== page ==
The Legality of Political Boycotts – Brief Article
Jed R. Mandel
Recently, several organizations, including the Evangelical Lutheran Church, the Organization of American Historians, and the Alpha Kappa Alpha sorority, canceled scheduled meetings at various Adam’s Mark hotels after learning of the hotel chain’s alleged discrimination against African-American guests during last year’s Black College Reunion celebration in Florida.
Five African-American students, joined by the National Association for the Advancement of Colored People and the State of Florida, brought a lawsuit against Adam’s Mark for racial discrimination. In a separate lawsuit, the U.S. Department of Justice sued Adam’s Mark for discriminating against its black customers by charging them higher prices for rooms and by segregating them into less desirable rooms.
Both lawsuits were settled out of court this year, with Adam’s Mark not admitting to any wrongdoing but agreeing to pay approximately $8 million.
Exercise Your Rights, But Prepare to Pay
What about the dozen or so groups that have canceled their meetings at an Adam’s Mark hotel? Can they legally boycott a hotel? Can they cancel their contracts without penalty? Legal expression of opposition can be unilateral (such as one group canceling a meeting) or collective (with several groups working together to cancel meetings). While some might think that any collective action designed to bring economic harm is illegal, it’s not. First Amendment rights of free speech and assembly outweigh any governmental interest in regulating such conduct. The action of the canceling groups in response to the NAACP’s call for a boycott of the hotel was a legal expression of opposition to the hotel’s alleged discrimination.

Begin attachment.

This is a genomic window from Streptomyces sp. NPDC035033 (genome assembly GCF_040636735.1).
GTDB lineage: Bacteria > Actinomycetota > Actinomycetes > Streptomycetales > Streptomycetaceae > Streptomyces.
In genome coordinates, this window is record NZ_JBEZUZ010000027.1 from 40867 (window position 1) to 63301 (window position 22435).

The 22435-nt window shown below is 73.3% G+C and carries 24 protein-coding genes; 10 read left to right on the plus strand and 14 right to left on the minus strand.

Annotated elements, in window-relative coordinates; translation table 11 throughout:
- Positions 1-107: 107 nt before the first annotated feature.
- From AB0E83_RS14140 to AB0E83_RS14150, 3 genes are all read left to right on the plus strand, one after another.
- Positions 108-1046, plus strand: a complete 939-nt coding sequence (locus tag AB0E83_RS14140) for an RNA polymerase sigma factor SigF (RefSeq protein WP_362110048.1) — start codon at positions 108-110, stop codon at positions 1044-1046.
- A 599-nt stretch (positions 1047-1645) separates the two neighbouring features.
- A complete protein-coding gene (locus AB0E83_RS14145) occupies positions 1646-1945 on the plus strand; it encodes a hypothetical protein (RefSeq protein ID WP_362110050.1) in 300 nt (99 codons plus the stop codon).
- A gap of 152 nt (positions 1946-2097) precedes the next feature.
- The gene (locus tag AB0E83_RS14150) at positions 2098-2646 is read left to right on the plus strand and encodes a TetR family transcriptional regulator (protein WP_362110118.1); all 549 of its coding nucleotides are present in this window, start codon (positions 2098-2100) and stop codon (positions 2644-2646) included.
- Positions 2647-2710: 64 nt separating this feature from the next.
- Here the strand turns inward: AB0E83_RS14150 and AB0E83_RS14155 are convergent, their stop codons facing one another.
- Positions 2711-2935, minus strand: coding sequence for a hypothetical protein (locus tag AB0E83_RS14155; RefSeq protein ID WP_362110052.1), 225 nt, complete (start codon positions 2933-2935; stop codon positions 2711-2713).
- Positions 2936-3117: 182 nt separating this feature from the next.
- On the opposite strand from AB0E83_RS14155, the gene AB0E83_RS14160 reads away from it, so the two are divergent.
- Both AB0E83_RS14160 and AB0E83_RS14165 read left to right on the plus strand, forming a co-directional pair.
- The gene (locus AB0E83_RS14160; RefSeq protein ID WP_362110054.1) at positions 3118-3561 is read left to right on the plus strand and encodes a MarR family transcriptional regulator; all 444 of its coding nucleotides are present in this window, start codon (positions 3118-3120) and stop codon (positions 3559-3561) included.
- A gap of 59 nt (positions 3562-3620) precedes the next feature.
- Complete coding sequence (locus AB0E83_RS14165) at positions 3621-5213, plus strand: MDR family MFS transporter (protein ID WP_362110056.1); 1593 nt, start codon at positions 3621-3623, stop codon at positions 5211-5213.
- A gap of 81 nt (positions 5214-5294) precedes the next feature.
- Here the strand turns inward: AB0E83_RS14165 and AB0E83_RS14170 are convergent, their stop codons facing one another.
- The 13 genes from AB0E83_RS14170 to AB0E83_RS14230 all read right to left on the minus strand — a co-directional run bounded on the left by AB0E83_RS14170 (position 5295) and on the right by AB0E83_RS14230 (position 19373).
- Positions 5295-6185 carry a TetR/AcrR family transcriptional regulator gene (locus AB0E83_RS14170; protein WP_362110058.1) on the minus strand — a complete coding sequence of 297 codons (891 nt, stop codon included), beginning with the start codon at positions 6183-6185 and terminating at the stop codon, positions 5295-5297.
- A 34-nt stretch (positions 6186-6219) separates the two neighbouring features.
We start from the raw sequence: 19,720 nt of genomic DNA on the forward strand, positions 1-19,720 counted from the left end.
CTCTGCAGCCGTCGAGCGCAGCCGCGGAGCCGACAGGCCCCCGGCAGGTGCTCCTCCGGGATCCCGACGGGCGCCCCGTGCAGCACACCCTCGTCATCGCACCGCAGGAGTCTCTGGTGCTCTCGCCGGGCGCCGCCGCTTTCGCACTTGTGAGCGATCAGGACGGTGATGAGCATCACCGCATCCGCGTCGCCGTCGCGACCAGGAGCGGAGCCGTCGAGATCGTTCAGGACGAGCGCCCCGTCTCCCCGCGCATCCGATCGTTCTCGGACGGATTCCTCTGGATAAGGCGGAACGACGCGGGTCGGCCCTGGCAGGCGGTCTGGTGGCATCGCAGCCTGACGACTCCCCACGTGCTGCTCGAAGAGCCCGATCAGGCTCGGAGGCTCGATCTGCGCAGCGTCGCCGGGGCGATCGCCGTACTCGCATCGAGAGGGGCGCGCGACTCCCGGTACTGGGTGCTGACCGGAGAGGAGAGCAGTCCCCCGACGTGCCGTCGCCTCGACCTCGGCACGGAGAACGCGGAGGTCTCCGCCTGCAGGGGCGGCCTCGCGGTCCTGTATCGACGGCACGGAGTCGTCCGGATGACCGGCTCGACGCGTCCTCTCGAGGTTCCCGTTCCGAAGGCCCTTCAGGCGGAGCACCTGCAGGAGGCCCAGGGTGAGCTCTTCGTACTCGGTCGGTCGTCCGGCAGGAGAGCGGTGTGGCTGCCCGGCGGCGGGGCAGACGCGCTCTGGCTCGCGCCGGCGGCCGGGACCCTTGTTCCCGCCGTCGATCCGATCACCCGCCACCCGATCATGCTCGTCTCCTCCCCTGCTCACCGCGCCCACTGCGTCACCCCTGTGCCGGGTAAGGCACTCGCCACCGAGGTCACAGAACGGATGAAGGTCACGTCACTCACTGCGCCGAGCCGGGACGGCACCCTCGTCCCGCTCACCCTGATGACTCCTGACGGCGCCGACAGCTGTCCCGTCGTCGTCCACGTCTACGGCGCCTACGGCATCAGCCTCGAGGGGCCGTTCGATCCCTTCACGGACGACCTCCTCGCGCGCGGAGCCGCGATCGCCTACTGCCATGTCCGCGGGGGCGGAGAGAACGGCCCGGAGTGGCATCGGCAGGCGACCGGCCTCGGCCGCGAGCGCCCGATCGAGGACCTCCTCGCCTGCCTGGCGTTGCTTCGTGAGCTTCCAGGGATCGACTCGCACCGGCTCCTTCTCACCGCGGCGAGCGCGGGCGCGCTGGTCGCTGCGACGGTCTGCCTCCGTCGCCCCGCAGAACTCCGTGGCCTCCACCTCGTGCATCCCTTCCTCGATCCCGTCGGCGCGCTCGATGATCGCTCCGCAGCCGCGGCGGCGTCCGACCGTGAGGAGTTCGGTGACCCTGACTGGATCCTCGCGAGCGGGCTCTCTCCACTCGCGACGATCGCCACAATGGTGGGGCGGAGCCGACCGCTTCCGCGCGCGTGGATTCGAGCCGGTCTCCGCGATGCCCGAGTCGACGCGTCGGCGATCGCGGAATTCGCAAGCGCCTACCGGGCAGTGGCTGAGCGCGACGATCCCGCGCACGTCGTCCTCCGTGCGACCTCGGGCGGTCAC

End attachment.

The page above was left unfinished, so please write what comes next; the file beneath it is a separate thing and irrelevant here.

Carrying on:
Although a group can legally impose economic pressure or sanctions, that doesn’t mean it can cancel contracts with impunity. All hotel cancellations, even those motivated by political beliefs, must be according to the terms of the hotel contract or must be negotiated separately. Thus, the canceling group is still subject to whatever provisions are in the hotel contract.
Even though a contract gives the hotel the right to recover damages from the canceling party, it is unclear whether a hotel in a situation similar to that of the Adam’s Mark would enforce that right. The hotel may decide not to sue for damages to avoid drawing more attention to a bad situation; in addition, the hotel may be trying to rebuild its reputation with past customers. Even if a hotel exercises its contract rights, it may not be successful if the courts, as a matter of public policy, read into the contract an implied right to cancel where there is demonstrable racial discrimination or other inappropriate conduct.
To avoid the political fallout of having a meeting booked at a hotel that is alleged to discriminate, it is possible to protect yourself with appropriate language in the contract. Consider an anti-discrimination provision such as the following:
“The Hotel shall not discriminate against any individual on the basis of race, religion, or sex in violation of the individual’s civil rights under federal and state laws. If the Hotel discriminates against an individual in violation of any federal or state laws, such action shall be considered a breach of this contract, entitling the Group to cancel this contract without liability. Any cancellation of the contract under this provision must be made in good faith and be based on reasonable evidence that the Hotel has, in fact, discriminated.”
Although boycotts can be an effective and legal way for groups to express their support for or opposition to a particular practice or belief, groups must ognize that they may have to pay a price.
Jed R. Mandel is a partner in the Chicago-based law firm of Neal, Gerber & Eisenberg, where he heads the trade and professional association practice. He is a frequent lecturer and writer on meeting-related topics.
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